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Saviour assures to us by a most tender and endearing comparison : “ if ye that are evil, know how to give good things to your children ; how much more shall your heavenly Father give the Holy Spirit to those that ask it ?” Luke 11. 13.
From hence it follows, that it is from the perverseness of the will, and the love of sin, that men do not obey the gospel. For the Holy Spirit never withdraws his gracious assistance, till “resisted, grieved, and quenched by them.” It will be no excuse, that divine grace is not conferred in the same eminent degree upon some as upon others that are converted : for the impenitent shall not be condemned for want of that singular powerful grace that was the privilege of the elect, but for “ receiving in vain” that measure of common grace that they had. If he that received “ one talent” had faithfully improved it, he had been rewarded with more; but upon the slothful and ungrateful neglect of his duty, he was justly deprived of it, and cast into a dungeon of horror, the emblem of hell. The sentence of the law has its full force upon impenitent sinners, with intolerable aggravations for neglecting the salvation of the gospel.
Concerning the heathens, the scripture declares,
Ist. That although the law published by Moses was not communicated to them, yet there was a silent, though less perfect impression of it in their hearts. The law of nature in the fundamental precepts of religion, and society, and temperance, was better known than obeyed by them. Therefore the apostle indicts them for atrocious crimes, Rom. 1. 26, 27. such as natural conscience, consenting with the law of God, severely forbids upon the pain of damnation. Thus it is said of the heathens, “ who knowing the judgment of God, that they which commit such things are worthy of death ; not only commit the same, but have pleasure in them that do them.” Rom. 1. 32. And at the last day, “ as many as have sinned without the law, as delivered to the Jews, shall be judged and perish, not according to the law of Moses,” Rom. 2. but the law of nature that obliged them to do good, and restrain themselves from evil ; of which the counterpart was not totally deleted in their hearts.
2dly. Although the revelation of Christ in his person, office and benefits, is not by the preaching of the gospel (that is necessary for the “ begetting of faith") extended to all nations ;
yet the grace of the Redeemer is so far universal, that upon his account the indulgent providence of God invited the heathens to repentance. His renewed benefits that sweetened their lives, Rom. 2. 4. and his powerful patience in forbearing so long to cut them off, when their impurities and impieties were so provoking, was a testimony of his inclination to clemency upon their reformation, Acts 14. 17. And for their abusing his favours, and resisting the methods of his goodness, they will be inexcusable to themselves, and their condemnation righteous to their own consciences.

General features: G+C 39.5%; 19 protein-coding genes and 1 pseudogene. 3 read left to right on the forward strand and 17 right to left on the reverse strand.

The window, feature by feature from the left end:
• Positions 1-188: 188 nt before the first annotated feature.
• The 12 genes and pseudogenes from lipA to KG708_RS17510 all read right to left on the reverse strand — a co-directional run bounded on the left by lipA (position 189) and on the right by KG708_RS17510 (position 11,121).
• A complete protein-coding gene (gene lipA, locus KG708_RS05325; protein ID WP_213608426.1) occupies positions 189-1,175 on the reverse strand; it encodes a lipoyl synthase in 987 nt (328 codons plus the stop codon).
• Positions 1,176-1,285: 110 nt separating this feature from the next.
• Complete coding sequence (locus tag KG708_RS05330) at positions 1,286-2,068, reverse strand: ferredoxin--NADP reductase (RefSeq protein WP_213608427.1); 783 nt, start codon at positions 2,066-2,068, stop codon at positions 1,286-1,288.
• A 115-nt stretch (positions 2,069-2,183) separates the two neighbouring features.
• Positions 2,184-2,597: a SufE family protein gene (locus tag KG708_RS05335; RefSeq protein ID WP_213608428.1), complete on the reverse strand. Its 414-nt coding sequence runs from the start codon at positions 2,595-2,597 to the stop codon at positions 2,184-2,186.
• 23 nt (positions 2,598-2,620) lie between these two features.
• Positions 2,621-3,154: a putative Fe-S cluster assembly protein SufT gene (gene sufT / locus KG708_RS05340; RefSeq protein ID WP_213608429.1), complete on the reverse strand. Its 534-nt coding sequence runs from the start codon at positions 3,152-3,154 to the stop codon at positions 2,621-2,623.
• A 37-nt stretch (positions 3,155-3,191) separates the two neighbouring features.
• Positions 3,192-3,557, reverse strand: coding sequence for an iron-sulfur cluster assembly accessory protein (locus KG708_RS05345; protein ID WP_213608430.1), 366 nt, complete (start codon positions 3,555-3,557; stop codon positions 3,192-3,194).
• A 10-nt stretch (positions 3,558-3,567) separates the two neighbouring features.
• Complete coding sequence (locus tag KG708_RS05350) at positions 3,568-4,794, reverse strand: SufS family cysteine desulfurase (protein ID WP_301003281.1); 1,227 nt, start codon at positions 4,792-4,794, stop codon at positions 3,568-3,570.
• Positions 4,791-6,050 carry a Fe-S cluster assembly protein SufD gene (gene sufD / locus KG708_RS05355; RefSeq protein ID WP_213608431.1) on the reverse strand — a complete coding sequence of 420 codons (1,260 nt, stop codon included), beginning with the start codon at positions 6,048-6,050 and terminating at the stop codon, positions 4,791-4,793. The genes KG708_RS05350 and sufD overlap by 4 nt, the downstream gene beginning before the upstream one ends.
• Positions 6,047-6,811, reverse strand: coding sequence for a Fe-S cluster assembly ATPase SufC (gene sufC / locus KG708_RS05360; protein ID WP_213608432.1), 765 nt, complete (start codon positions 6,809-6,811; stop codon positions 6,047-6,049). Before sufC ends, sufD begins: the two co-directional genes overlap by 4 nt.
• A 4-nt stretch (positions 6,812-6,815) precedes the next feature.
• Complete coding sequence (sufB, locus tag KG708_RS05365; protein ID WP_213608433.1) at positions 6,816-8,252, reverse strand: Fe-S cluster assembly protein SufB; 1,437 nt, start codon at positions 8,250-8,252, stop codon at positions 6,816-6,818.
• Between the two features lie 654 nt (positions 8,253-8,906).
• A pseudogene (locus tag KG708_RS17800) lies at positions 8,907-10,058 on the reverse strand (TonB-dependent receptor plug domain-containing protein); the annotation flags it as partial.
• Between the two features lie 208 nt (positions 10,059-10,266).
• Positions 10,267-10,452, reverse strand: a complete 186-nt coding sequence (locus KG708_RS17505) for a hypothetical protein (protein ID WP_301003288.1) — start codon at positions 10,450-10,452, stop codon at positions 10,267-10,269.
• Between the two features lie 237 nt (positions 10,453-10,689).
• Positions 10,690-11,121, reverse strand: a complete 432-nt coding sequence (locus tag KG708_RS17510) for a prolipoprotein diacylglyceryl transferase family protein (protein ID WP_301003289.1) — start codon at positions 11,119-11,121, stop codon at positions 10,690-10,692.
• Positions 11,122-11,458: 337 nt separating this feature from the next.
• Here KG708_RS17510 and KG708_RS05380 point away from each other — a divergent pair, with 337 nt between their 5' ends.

Eternal death is wisely and justly ordained to be the punishment of sin. It
is the wisdom of the Lawgiver to appoint such a punishment as might over. poise all temptations to break the law. It is just to make a proportion between the quality of the offence, and the degrees of punishment. Sin is a contempt of God's majesty that is truly infioite. The obligations of reasonable creatures to the Creator, extremely increase the guilt of sio. The meanness of the motives that induce men to sin, aggravates the offence. The despising of eternal life, and the choosing the pleasures of sio, with hell in its retinue, makes the punisiunent to be justly inflicted on them. The obstinate and incurable lusts of men, justly make themn objects of re. venging justice for ever.
are next to consider the sanction of the law that enforces obedience; and it will appear that God is not extreme, but wisely and justly ordained eternal death to be the punishment of sin.
This will appear by considering,
1. The end of the sanction is to preserve the authority of the law in its full vigour, to render it most solenın and awful; and consequently it is the wisdom of the Lawgiver to ordain a punishment so heavy, as to overpoise all temptations that might otherwise induce the subjects to transgress its precepts.
Therefore to Adam, the first and second death was threatened upon his disobedience; and fear, as a sentinel, was planted in his breast, that no guilty thought, no irregular desire, no deceitful suggestion should enter to break the tables of the law deposited therein. Now since, notwithstanding the threatening, man was so easily seduced by the insinuations of the tempter to break the law, and disorder the government of God in the world, it is evident that such a restraint was not over vigorous to secure his obedience. I shall not insist on what is sadly visible since the first apostacy, that there is in mankind such a prodigious propensity to sensual things, that without the fear of hell, no arguments are strong enough to prevent the bold violation of the divine law.
2. It is consented to by common reason, that there ought to be a proportion between the quality of the offence, and the degrees of the punishment. * Justice takes the scales into its hand before it takes the sword. Now, sin against God is of such an immense guilt, that an eternal punishment is but equivalent to it. This will appear by considering, (1.) The perfections of the Lawgiver who is infinitely above